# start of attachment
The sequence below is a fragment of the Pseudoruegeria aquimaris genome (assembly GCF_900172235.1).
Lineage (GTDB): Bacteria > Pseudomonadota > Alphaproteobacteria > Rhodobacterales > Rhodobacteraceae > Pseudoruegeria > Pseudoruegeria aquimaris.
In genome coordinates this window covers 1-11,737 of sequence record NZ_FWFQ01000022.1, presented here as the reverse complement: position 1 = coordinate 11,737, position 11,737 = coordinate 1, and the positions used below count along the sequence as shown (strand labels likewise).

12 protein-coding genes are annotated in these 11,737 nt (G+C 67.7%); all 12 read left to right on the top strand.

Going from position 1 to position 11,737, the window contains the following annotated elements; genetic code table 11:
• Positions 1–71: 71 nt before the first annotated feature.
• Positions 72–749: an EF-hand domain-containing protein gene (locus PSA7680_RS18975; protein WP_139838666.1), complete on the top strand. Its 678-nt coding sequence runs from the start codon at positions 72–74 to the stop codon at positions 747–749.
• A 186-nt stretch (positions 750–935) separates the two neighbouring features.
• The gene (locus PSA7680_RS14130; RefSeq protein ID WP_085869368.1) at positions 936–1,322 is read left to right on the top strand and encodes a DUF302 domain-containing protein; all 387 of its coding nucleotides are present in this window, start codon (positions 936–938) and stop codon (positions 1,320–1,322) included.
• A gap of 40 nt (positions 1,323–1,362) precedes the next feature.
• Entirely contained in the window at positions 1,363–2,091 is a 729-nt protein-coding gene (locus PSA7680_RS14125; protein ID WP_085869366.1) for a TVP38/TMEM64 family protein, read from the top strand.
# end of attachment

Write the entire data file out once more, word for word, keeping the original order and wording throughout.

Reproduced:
The sequence below is a fragment of the Pseudoruegeria aquimaris genome (assembly GCF_900172235.1).
Lineage (GTDB): Bacteria > Pseudomonadota > Alphaproteobacteria > Rhodobacterales > Rhodobacteraceae > Pseudoruegeria > Pseudoruegeria aquimaris.
In genome coordinates this window covers 1-11,737 of sequence record NZ_FWFQ01000022.1, presented here as the reverse complement: position 1 = coordinate 11,737, position 11,737 = coordinate 1, and the positions used below count along the sequence as shown (strand labels likewise).

12 protein-coding genes are annotated in these 11,737 nt (G+C 67.7%); all 12 read left to right on the top strand.

Going from position 1 to position 11,737, the window contains the following annotated elements; genetic code table 11:
• Positions 1–71: 71 nt before the first annotated feature.
• Positions 72–749: an EF-hand domain-containing protein gene (locus PSA7680_RS18975; protein WP_139838666.1), complete on the top strand. Its 678-nt coding sequence runs from the start codon at positions 72–74 to the stop codon at positions 747–749.
• A 186-nt stretch (positions 750–935) separates the two neighbouring features.
• The gene (locus PSA7680_RS14130; RefSeq protein ID WP_085869368.1) at positions 936–1,322 is read left to right on the top strand and encodes a DUF302 domain-containing protein; all 387 of its coding nucleotides are present in this window, start codon (positions 936–938) and stop codon (positions 1,320–1,322) included.
• A gap of 40 nt (positions 1,323–1,362) precedes the next feature.
• Entirely contained in the window at positions 1,363–2,091 is a 729-nt protein-coding gene (locus PSA7680_RS14125; protein ID WP_085869366.1) for a TVP38/TMEM64 family protein, read from the top strand.